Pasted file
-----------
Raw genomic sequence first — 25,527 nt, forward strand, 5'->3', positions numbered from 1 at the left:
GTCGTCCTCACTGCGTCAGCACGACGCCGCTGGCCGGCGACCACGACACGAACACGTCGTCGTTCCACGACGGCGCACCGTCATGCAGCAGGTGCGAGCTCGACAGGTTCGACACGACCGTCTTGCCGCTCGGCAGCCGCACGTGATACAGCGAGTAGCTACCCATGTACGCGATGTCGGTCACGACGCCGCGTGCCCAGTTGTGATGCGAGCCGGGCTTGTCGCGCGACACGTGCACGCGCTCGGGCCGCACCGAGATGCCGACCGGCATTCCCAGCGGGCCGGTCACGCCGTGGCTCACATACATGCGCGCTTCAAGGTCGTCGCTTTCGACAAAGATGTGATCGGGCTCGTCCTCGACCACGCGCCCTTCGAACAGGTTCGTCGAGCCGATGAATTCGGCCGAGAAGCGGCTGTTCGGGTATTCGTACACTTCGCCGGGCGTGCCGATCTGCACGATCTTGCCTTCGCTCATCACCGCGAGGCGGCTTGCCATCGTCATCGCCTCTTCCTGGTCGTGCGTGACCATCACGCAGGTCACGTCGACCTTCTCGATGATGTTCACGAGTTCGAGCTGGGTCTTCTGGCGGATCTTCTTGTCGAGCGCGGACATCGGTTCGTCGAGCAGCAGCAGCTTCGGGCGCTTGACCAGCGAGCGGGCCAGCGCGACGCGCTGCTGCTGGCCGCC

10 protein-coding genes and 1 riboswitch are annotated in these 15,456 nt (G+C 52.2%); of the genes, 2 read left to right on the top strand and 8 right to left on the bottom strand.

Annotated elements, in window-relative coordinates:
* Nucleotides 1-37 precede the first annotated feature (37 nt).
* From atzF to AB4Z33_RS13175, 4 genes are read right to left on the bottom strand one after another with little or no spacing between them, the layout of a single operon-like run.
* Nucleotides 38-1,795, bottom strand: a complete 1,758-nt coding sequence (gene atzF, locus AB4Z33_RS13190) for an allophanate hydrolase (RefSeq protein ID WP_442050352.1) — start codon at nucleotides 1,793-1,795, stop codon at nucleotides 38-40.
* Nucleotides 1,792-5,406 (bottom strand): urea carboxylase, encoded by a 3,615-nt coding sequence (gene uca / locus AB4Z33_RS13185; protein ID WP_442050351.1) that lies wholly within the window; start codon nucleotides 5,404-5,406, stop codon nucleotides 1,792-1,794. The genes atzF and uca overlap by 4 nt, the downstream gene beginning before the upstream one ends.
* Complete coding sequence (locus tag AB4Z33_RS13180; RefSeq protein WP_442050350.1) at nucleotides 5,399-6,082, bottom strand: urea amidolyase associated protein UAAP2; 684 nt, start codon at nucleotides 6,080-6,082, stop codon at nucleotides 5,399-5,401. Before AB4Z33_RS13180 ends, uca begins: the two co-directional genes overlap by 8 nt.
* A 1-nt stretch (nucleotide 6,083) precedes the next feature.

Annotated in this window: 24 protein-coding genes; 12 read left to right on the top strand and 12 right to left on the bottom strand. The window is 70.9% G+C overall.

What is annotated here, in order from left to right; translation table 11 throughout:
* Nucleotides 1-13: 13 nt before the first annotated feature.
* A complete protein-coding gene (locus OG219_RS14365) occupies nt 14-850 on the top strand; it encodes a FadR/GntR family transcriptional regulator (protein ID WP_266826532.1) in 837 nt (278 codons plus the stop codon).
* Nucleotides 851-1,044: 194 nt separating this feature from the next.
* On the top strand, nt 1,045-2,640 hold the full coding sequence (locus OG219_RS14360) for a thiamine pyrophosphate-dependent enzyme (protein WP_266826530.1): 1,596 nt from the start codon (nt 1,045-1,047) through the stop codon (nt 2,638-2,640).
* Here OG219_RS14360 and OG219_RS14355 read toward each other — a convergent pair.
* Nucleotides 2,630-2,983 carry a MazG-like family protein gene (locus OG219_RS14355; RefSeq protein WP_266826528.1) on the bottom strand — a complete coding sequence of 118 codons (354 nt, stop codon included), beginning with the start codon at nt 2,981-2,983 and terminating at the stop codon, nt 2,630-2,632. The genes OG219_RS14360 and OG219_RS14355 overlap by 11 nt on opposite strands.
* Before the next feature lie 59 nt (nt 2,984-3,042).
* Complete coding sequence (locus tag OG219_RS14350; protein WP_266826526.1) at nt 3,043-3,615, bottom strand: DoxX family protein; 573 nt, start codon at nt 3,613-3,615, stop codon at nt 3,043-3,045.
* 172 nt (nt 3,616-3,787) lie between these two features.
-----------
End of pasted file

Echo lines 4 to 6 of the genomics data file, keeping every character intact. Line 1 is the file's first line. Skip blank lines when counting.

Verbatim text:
Annotated elements, in window-relative coordinates:
* Nucleotides 1-37 precede the first annotated feature (37 nt).
* From atzF to AB4Z33_RS13175, 4 genes are read right to left on the bottom strand one after another with little or no spacing between them, the layout of a single operon-like run.